In our most recent issue, Chicago took to the waterways, with a new look at the Asian carp threat and a spectacular photo gallery of the turn-of-the-century Chicago River. Regarding the future river, Geoffrey Johnson sat down with architect Jeanne Gang for a lengthy Q&A about her new book, Reverse Effect: Renewing Chicago's Waterways (Johnson will lead a panel on the river featuring Gang on Wednesday, December 7 at the Notebaert Nature Museum). It lays out an ambitious plan to reverse the river and reclaim the water; the goal, for Gang, is that the river "could be brought into the city as a part of the urban fabric and connect the Bridgeport and Pilsen neighborhoods…. The whole book is looking at the barrier as a catalyst to reimagining [this part of the city]."
It's a long-held dream. Gang isn't the first urban-design expert to grace our pages on the subject of the Chicago River; planner Robert Cassidy wrote "Our Friendless River" in 1979, a piece that inspired the Friends of the Chicago River. Cassidy describes how badly our sewage polluted the river, and how overwhelming the engineering efforts to divert it—Deep Tunnel, at three billion and counting and on pace to finish over fifty years after it began—were. The end result looks a lot like what inspires Gang about the river's future:
Once the river’s quality is improved, its potential as a recreational and residential resource will increase dramatically. Its popularity could rival Lake Michigan’s. “The actual use of the lake is limited to people with big boats and lots of equipment,” says Walker Johnson, an architect with Holabird & Root and a lifelong sailor. But the river, he says, is “on an entirely different scale. There are a lot of people who have canoes and small boats who could use the river.”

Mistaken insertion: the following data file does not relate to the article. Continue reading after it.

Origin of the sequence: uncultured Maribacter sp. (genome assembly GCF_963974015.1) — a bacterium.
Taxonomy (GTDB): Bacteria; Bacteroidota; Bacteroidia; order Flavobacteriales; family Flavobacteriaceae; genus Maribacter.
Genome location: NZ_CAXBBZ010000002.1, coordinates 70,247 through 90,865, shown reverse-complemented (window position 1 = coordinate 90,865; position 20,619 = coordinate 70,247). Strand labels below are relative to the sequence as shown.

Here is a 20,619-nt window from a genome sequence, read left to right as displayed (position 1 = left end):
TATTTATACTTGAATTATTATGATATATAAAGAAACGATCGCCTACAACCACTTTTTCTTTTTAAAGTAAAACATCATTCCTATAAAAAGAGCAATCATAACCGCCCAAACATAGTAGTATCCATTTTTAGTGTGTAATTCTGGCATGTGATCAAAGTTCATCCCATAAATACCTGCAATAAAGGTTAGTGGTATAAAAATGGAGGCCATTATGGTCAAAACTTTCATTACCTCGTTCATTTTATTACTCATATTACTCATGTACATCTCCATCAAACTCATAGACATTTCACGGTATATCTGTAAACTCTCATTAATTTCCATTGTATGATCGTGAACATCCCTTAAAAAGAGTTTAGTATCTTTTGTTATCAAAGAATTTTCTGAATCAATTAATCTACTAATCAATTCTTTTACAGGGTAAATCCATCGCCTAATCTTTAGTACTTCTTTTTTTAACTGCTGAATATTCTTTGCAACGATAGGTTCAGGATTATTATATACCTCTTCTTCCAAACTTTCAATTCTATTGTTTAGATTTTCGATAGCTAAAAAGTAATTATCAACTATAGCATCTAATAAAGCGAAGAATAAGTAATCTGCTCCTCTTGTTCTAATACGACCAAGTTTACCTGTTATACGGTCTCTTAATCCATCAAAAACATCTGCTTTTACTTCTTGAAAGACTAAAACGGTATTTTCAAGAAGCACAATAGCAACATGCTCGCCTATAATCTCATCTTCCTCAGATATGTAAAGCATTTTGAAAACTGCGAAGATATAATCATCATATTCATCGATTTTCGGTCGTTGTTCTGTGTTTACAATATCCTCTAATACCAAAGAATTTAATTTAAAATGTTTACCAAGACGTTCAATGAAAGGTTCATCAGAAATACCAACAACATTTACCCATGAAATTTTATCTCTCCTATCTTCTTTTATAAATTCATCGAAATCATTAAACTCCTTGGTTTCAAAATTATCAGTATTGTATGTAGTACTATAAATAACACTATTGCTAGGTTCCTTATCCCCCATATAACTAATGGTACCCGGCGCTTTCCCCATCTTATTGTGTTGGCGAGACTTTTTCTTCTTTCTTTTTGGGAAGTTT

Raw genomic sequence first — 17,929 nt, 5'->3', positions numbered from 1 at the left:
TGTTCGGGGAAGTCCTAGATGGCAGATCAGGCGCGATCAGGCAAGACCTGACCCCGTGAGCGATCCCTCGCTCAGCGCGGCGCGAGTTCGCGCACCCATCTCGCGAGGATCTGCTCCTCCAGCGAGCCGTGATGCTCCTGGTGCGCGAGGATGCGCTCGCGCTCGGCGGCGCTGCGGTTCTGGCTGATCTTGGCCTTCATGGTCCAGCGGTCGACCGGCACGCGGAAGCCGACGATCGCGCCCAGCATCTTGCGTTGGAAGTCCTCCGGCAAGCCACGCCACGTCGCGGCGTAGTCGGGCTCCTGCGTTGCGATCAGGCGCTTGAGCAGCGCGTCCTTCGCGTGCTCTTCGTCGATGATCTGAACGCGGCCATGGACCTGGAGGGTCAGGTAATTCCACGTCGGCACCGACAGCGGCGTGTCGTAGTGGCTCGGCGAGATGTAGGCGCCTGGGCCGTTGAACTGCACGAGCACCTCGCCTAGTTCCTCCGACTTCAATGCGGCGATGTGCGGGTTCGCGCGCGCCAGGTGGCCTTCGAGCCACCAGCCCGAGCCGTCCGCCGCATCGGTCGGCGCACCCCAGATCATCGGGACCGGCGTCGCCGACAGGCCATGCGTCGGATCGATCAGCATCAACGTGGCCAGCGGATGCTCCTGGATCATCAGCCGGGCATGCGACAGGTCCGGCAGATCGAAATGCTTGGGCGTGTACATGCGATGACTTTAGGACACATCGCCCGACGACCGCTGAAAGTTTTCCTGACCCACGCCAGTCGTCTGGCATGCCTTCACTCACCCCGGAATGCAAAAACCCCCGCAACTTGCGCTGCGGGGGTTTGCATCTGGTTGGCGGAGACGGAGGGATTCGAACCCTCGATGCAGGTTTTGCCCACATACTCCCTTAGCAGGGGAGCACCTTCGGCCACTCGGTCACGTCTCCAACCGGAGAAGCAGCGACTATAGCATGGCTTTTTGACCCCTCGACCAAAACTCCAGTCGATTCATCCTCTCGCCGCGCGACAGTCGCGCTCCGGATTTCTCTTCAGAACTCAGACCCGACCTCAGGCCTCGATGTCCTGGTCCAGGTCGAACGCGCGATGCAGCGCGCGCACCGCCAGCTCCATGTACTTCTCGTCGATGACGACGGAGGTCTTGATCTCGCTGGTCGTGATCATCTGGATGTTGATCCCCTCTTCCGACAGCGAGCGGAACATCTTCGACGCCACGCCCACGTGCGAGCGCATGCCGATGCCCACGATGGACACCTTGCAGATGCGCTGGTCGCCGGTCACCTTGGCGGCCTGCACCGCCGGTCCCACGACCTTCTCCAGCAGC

Indeed, the river is a “blue-collar” waterway; it has long stood in the shadow of the Gold Coast image of the lakefront. Its gnarled fingers reach into the depths of the city’s working-class neighborhoods, places like Bridgeport, Ravenswood, Portage Park, and Pilsen, which have no direct access to the lake. Roughly ten percent of the city’s population lives within bicycling distance of the river.
What's the rush? It's the aforementioned carp threat, as Gang explains:
I’ve been involved with environmental issues in Chicago from the start of my practice. Actually, my thesis when I was at Harvard was about aerating and improving the Chicago River downtown. And I’ve been building up a pretty strong working knowledge of hydrology and green infrastructure potential. The idea to reverse the flow of the river and separate the watersheds has been floated out there, and there are a number of environmental groups that support it. One reason is because of the Asian carp. For this specific project, the NRDC—Natural Resources Defense Council—pointed out the location that they had in mind.
Re-reversing the river would be an expensive and time-consuming process, as Johnson found, because the bottom of the river would have to be cleaned of heavy metals and industrial waste. The third piece, besides Deep Tunnel and the to-be-determined carp solution, is losing "the unwelcome distinction of being the only big American city that fails to disinfect its sewage," which is due around the same time as the final part of Deep Tunnel.
Photograph: AntoniO BovinO (CC by 2.0)